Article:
Extension encourages livestock owners with herds of all sizes, 4-H and FFA members, and educators to attend. There is no cost for the event, but organizers request that you sign up by noon on the 24th to insure adequate supplies are available. A minimum of 15 participants is required to guarantee the class, so please call the Scotland County Extension office at 660.465.7255 and give Carol or Kristy your name and phone number.  The class will be held in Memphis at the Scotland County Hospital Conference Room from 6-8 on Wednesday, January 25th.

Gorin Go-Getters 4-H Club Hosts January Meeting

by Sadie Davis

President Owen Triplett called the meeting of the Gorin Go-Getters 4-H Club to order on Sunday, January 8, 2017 at Gorin Christian Church in Gorin. The pledges were led by Hugh Baker and Jillian Crane. Secretary Lauren Triplett called roll and read the minutes of the last meeting. Parker Triplett moved to approve the minutes, Hugh Baker seconded. Treasurer Jessica Huff reported that the Gorin Go-Getters bank account currently has $2,209.95. Council Representatives Kaitlyn Talbert and Shelby Troutman reported that the next 4-H Council Meeting would be at 7 p.m. on January 18th at the Courthouse.

The Recreation Committee thanked the Campbell family for hosting the Christmas Party. The Community Service Committee reported that the club would be working the movies in February. It was announced that Janie Parton would be starting a quilting class for a quilting project group on Tuesdays in February from 6-8 p.m. It costs $30 to participate. There will be a Livestock Risk Program on January 25th from 6-8 p.m. in the Scotland County Hospital Conference Room. The program counts as a beef project meeting and could possibly count as a sheep or swine project meeting. Members that plan to attend should RSVP to the Extension Office.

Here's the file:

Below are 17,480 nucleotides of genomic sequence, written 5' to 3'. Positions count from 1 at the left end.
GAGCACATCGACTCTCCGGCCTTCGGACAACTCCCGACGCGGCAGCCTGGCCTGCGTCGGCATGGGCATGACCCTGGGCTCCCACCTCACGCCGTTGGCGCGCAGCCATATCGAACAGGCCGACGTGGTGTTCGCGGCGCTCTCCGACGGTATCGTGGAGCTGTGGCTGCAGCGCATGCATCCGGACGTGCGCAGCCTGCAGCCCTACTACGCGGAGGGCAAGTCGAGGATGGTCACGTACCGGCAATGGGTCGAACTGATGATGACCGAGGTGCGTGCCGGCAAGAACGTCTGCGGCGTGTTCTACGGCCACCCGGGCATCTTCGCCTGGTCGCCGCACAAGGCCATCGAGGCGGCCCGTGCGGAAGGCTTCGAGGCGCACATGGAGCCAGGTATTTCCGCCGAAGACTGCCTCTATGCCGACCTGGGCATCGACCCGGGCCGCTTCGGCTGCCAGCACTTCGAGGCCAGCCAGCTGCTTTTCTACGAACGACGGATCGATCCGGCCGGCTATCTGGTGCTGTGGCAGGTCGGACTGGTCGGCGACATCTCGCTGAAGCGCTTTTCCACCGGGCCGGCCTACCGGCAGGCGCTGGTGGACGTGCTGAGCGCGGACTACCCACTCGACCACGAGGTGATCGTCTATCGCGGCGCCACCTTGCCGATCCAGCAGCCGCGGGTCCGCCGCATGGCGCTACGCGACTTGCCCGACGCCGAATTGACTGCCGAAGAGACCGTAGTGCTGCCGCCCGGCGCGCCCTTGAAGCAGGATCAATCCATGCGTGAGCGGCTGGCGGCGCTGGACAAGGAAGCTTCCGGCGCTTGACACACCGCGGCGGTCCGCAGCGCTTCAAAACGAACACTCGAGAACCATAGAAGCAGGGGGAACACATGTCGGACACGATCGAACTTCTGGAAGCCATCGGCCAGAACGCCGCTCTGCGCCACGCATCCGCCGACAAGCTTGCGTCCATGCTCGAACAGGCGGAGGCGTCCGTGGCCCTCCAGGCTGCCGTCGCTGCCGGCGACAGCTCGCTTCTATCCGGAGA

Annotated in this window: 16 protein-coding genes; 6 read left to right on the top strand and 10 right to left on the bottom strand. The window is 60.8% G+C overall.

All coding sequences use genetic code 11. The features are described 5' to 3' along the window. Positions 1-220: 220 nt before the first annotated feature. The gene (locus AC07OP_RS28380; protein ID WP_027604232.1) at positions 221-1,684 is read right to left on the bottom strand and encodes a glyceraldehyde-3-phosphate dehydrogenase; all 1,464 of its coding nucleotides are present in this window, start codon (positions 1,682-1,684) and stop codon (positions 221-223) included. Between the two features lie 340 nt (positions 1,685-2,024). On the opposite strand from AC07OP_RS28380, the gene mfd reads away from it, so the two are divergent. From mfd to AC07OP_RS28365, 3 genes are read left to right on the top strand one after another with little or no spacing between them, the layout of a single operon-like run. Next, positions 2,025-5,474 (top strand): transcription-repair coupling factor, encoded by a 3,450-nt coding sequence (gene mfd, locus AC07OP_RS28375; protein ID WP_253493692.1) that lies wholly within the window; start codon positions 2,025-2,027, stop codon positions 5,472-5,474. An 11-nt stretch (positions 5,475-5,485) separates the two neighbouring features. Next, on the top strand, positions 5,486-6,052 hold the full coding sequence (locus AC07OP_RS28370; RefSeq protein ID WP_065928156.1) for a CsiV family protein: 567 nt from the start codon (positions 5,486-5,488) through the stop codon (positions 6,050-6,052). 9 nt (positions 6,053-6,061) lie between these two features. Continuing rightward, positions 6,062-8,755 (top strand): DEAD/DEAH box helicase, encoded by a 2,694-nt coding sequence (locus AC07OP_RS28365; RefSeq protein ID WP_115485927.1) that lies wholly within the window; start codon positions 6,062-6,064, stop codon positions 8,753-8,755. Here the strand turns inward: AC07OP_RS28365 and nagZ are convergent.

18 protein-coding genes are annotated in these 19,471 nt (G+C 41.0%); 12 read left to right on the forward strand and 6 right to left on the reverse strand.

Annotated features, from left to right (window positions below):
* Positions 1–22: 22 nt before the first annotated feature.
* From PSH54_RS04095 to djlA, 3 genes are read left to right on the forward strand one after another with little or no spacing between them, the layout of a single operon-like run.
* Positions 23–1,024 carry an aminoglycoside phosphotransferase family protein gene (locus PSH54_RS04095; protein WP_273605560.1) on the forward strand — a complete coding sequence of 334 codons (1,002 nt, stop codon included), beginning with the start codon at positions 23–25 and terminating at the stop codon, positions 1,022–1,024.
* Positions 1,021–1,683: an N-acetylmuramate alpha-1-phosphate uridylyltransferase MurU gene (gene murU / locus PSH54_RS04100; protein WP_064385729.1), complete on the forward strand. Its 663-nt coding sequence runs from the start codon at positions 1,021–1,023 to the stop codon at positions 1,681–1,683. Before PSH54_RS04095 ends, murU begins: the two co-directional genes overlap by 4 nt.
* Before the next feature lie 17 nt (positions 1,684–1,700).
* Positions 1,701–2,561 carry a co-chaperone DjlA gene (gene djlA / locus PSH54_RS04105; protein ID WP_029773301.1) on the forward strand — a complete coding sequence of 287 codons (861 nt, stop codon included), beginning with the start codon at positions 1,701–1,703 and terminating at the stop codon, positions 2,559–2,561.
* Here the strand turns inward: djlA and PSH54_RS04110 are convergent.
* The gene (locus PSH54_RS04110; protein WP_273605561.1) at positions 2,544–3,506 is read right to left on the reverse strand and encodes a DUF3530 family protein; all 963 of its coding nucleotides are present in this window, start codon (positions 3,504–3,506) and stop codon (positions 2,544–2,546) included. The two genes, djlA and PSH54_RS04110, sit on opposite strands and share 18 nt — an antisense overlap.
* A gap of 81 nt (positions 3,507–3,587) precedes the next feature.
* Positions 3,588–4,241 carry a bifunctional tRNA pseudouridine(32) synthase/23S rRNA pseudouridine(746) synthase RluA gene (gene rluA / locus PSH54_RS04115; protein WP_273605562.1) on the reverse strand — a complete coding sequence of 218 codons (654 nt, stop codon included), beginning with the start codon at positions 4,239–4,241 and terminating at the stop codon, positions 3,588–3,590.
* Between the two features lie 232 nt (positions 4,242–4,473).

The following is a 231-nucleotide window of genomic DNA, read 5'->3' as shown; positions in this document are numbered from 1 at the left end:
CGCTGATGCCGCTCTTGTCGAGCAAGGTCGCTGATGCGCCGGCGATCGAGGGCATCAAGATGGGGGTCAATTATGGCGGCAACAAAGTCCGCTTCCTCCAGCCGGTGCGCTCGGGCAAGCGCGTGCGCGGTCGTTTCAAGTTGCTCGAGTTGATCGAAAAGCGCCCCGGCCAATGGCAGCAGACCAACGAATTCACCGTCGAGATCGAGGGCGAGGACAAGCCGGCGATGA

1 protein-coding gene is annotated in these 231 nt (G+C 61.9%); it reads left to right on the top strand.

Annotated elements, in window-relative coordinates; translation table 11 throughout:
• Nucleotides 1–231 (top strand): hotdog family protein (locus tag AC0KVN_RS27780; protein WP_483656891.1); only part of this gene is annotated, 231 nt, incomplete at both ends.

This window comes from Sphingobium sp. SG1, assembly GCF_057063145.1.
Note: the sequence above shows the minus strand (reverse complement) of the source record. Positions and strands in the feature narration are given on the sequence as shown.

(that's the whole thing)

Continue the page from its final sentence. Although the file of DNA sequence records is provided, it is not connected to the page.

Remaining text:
The club discussed whether to go skating together or not and if a meeting should be held on the same day. It was decided that the club would have a meeting on February 12 at the skating rink at 3 p.m. and skating would follow from 4-6 p.m. The club plans to go sledding together sometime on the weekend of January 13th-15th at the New Lake Dam. It will be announced if the weather conditions are conducive. The club will have a baked potato bar fundraiser at the hospital on January 20th. The Community Service Committee and Craft Leader plans for the club to make door tags for the Scotland County Care Center sometime after school. The date will be announced later.